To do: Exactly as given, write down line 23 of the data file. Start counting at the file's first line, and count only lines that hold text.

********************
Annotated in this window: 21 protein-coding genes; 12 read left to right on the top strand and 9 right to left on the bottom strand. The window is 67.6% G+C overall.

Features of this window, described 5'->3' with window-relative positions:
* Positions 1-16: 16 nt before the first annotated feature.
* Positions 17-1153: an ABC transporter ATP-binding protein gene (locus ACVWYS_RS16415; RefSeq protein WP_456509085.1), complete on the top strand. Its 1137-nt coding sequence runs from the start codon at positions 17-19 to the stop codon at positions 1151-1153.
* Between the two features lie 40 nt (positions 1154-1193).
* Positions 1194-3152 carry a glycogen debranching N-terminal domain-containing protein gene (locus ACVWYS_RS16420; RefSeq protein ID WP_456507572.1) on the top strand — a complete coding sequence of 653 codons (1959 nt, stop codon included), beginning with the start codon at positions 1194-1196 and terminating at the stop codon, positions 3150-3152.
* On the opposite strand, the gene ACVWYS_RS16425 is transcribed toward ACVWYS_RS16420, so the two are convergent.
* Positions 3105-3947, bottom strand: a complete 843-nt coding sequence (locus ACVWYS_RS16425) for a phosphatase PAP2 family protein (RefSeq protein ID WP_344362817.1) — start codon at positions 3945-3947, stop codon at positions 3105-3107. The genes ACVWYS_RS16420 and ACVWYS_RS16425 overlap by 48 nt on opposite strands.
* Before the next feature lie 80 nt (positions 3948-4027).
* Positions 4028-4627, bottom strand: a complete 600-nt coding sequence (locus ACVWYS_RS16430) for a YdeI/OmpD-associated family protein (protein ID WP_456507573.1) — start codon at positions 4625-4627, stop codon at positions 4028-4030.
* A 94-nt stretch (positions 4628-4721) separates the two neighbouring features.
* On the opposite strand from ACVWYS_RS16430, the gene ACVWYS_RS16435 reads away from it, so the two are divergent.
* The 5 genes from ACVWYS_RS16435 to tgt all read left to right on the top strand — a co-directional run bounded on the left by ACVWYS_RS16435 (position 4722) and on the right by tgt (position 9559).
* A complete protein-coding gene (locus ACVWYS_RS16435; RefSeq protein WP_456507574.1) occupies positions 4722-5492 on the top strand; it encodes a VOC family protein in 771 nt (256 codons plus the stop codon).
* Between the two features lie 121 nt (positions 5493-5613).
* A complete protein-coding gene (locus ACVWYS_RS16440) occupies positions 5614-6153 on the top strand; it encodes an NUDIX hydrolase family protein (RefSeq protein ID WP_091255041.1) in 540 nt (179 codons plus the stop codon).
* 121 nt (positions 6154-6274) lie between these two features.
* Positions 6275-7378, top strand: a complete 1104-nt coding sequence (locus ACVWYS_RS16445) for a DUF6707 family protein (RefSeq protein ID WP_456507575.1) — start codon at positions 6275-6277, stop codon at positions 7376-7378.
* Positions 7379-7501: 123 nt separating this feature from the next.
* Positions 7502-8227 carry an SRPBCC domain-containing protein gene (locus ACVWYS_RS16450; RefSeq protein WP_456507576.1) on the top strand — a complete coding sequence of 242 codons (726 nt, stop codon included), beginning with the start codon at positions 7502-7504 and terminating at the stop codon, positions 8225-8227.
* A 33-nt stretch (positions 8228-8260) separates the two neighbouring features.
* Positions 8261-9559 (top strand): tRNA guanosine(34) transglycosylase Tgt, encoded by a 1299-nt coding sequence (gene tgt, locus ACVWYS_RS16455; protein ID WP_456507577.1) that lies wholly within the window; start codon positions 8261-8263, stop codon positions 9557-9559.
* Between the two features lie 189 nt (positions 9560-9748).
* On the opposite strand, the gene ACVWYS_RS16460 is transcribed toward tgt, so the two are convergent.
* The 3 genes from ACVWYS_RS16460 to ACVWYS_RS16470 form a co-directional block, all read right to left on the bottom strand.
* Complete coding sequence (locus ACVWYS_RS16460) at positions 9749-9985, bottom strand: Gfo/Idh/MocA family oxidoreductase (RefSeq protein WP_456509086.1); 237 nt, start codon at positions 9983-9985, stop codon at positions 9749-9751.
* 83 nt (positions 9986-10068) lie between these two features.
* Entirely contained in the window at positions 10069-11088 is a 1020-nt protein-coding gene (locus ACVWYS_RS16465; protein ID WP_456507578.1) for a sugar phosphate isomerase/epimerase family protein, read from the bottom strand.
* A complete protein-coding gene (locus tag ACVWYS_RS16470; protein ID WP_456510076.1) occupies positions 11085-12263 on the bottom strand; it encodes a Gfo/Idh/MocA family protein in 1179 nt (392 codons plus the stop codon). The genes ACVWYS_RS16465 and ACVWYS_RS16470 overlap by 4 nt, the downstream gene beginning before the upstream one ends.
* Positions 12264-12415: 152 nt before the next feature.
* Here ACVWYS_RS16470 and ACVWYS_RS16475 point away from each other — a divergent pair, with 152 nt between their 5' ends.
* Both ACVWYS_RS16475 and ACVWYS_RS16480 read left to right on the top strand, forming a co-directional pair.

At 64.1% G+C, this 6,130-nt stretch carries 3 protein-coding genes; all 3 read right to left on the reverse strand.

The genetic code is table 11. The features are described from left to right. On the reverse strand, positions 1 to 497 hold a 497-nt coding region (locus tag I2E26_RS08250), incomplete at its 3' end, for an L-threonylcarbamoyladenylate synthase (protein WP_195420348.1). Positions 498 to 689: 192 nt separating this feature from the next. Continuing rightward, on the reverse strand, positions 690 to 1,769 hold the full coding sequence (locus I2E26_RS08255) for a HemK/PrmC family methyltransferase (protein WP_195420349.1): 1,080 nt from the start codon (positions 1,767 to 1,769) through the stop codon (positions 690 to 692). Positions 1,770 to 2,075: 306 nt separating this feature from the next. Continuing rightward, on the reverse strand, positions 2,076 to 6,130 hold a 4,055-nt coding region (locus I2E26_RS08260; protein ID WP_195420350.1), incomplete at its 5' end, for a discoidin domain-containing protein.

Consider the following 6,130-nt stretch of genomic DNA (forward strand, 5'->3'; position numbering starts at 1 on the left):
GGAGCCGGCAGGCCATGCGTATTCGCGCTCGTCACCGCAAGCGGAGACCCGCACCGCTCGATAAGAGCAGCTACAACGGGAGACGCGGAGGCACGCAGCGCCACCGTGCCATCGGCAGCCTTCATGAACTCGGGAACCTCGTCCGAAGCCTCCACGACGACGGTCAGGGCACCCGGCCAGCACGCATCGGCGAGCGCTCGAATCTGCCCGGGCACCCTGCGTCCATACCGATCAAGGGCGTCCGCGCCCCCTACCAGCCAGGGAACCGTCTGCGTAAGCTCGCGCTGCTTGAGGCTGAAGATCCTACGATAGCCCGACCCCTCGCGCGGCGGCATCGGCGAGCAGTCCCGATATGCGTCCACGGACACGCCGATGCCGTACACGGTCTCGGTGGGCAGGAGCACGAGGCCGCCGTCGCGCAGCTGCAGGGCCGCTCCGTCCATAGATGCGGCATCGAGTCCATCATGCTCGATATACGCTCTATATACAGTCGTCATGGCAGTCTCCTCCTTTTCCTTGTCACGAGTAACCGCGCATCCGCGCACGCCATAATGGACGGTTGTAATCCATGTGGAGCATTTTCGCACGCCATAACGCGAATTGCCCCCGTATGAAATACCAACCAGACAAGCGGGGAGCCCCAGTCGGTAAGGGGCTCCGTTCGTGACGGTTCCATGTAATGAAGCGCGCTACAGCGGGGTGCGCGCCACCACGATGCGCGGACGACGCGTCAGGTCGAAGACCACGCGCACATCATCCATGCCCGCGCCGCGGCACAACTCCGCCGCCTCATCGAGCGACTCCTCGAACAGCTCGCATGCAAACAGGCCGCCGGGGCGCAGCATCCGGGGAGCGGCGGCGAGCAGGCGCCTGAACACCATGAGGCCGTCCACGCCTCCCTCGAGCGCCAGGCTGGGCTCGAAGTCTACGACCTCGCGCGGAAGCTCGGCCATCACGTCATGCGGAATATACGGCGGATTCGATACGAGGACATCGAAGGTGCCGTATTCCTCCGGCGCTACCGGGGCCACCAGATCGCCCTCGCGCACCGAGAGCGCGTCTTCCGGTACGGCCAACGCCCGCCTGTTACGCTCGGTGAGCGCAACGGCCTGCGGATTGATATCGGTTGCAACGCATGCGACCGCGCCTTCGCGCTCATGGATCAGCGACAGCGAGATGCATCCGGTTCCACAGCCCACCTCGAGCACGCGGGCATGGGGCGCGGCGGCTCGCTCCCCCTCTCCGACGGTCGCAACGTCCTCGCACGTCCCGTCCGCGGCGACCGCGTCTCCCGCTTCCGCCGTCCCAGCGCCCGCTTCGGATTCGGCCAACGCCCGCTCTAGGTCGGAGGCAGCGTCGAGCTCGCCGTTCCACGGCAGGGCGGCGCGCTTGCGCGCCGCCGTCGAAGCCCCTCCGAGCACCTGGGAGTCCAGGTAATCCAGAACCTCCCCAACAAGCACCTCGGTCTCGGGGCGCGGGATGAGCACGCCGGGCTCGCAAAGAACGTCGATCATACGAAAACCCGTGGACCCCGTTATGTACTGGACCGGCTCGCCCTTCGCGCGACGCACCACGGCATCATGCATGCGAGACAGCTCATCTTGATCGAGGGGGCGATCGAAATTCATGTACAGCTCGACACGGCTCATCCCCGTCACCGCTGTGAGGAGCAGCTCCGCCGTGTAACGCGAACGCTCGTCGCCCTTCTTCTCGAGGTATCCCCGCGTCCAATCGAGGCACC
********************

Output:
* Between the two features lie 189 nt (positions 9560-9748).